A dear friend of mine, who grew up Catholic and then left the Catholic Church some years ago, became an evangelical in his adult life. This good friend then returned to his birth church several years ago. His reasons are both thoughtful and prayerful and compel me to respect him and love him all the more. My friend continues to be a lover of all of Christ’s people, thus of the global catholic church. He supports me personally and profoundly challenges my vision in ways that he doesn’t even know. I count this brother, who I almost never get to see in person as I would like, to be a unique and true friend. He recently sent this important and passionate email to me:

Dear John–

Your charitable handling of things Catholic in your blog and the Act 3 Weekly help to “reign in” my anger and frustration, but this has been a difficult week.

On Sept. 24th the German Bishops declared that if you don’t pay the church tax, then you cannot receive the sacraments.  Since 1933 the state collects taxes for the Jewish, Catholic, and Evangelisch (Lutheran); I don’t know about the others. So you have to declare on your taxes if you are Catholic.

[The story can be read here.]

In 2007, a professor of theology challenged the system. He went to the authorities to get his church tax removed. On the form, he added a comment: “I am only leaving the tax system, I am still a practicing Catholic.” (or similar to that). It caused a conundrum and he got off the hook after going to a civil court.

Since the abuse scandals in the church, many folks have been leaving or refusing to pay the tax; as a result the church is trying to protect their income. To remain a Catholic in good standing it is not a matter of merely professing your faith, you must also pay the state collected church tax in Germany.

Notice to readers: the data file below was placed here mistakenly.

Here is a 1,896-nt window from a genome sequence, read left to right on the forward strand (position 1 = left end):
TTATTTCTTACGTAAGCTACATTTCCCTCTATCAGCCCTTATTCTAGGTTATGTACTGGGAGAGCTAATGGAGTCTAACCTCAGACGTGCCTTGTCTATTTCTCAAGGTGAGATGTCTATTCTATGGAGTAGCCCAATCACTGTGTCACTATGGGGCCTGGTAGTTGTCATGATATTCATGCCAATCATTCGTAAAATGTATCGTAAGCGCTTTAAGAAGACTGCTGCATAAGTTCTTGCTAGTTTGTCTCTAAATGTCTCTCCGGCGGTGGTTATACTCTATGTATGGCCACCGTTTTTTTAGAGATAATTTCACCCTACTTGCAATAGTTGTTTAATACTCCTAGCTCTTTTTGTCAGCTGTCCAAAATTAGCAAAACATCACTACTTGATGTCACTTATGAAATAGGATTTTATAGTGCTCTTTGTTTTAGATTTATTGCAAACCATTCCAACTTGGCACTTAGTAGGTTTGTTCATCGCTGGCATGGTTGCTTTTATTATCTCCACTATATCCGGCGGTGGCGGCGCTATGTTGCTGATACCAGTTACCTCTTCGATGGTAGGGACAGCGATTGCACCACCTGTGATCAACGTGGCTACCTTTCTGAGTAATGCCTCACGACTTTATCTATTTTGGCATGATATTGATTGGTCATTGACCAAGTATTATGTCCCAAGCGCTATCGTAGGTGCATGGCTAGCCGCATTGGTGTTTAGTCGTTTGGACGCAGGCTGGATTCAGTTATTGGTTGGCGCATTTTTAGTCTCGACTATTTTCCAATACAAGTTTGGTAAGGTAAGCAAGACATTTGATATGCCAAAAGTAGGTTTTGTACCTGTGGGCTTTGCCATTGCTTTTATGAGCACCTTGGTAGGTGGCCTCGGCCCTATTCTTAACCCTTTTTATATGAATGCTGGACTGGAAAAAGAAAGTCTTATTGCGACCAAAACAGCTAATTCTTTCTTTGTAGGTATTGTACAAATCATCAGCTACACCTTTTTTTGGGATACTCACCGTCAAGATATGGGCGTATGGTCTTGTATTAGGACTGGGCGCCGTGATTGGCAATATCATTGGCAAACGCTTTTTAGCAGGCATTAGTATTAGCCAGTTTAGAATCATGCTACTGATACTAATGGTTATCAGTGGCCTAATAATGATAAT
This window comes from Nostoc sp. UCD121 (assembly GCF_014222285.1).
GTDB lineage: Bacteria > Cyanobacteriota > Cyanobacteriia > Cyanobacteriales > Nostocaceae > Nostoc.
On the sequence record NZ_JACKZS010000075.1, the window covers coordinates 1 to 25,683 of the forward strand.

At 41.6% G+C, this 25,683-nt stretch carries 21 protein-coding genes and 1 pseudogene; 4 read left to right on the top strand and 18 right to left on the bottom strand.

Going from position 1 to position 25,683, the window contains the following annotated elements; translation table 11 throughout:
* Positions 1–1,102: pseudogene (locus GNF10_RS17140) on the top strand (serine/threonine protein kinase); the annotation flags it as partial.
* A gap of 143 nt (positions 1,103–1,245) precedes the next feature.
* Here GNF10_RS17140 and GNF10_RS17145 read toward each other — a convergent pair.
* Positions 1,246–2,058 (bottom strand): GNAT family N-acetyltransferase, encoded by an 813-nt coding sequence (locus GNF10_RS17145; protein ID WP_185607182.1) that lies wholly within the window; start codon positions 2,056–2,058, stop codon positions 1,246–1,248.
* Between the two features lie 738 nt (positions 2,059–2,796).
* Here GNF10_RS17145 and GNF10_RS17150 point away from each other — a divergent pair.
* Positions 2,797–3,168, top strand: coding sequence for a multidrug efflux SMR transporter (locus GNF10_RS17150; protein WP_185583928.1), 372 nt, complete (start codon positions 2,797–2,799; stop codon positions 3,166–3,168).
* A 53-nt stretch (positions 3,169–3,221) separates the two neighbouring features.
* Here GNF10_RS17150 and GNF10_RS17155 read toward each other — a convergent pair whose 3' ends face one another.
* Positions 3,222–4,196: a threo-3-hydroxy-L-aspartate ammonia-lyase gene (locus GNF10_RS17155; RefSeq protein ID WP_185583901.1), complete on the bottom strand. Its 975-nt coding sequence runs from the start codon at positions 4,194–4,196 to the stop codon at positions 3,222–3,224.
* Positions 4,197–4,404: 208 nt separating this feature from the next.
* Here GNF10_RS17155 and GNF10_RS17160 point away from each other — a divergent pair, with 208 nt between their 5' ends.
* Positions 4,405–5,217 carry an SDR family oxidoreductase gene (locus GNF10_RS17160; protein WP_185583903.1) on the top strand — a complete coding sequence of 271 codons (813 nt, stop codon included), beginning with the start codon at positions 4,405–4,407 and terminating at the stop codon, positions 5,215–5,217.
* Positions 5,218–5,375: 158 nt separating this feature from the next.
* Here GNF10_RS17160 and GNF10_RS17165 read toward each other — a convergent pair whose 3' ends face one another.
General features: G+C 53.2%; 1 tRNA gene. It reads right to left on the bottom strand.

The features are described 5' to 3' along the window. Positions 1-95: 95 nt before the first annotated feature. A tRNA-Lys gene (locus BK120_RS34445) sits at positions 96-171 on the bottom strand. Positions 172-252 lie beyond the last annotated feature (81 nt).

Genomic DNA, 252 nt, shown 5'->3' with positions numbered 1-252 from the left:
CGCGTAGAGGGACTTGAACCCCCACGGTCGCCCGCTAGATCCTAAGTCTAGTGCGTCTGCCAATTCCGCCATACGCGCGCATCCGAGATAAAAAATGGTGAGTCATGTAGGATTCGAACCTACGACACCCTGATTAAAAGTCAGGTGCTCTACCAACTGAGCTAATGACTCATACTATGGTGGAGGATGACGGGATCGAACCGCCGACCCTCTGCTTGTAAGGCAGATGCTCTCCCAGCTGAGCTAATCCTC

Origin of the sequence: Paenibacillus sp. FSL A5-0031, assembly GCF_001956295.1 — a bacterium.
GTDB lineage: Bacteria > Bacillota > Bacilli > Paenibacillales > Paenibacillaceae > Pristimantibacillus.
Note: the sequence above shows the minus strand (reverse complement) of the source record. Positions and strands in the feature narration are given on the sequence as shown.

Professor Hartmut Zapp, who challenged the system, stated that he would voluntarily support the church but that he does not believe that it is right to do it under duress. Prof. Zapp [was] in court in Leipzig on Wednesday, Sept. 26th for a final ruling on the matter. You can read the story here.

I wrote to Professor Zapp yesterday just to try and do something to show my concern. If you read the news links that I included, you’ll see that both liberal and conservative Catholics are upset and voicing their concern regarding the bishops’ action. In case anyone wonders, I do believe that if you are a member of a church you should support it. [My friend also cited an interview with the recently deceased Cardinal Martini that he notes gave him a measure of hope. I concur. You can read that  interview here.]

My friend wrote Dr. Zapp the following email:

Dear Professor Dr. Hartmut Zapp,

I am very saddened by the news that I have read coming from the Bishops of Germany
this week.

I am a Catholic layperson who is involved in “one on one” dialog with Protestant and
Evangelical Christians. It has been very difficult (because of all the scandals) to
constantly try to defend the Catholic Church and to assure Protestants that things
have changed for the better. Now, it will be next to impossible with the “rebirth of Tetzel” !

I am writing to express my appreciation for your efforts and to assure you of my prayers (and “Yes”, I will also be praying for the Bishops…but with more difficulty).

If God is to be glorified, we must offer Him a free gift, not a compulsive tax.

May Grace and Peace be multiplied to you !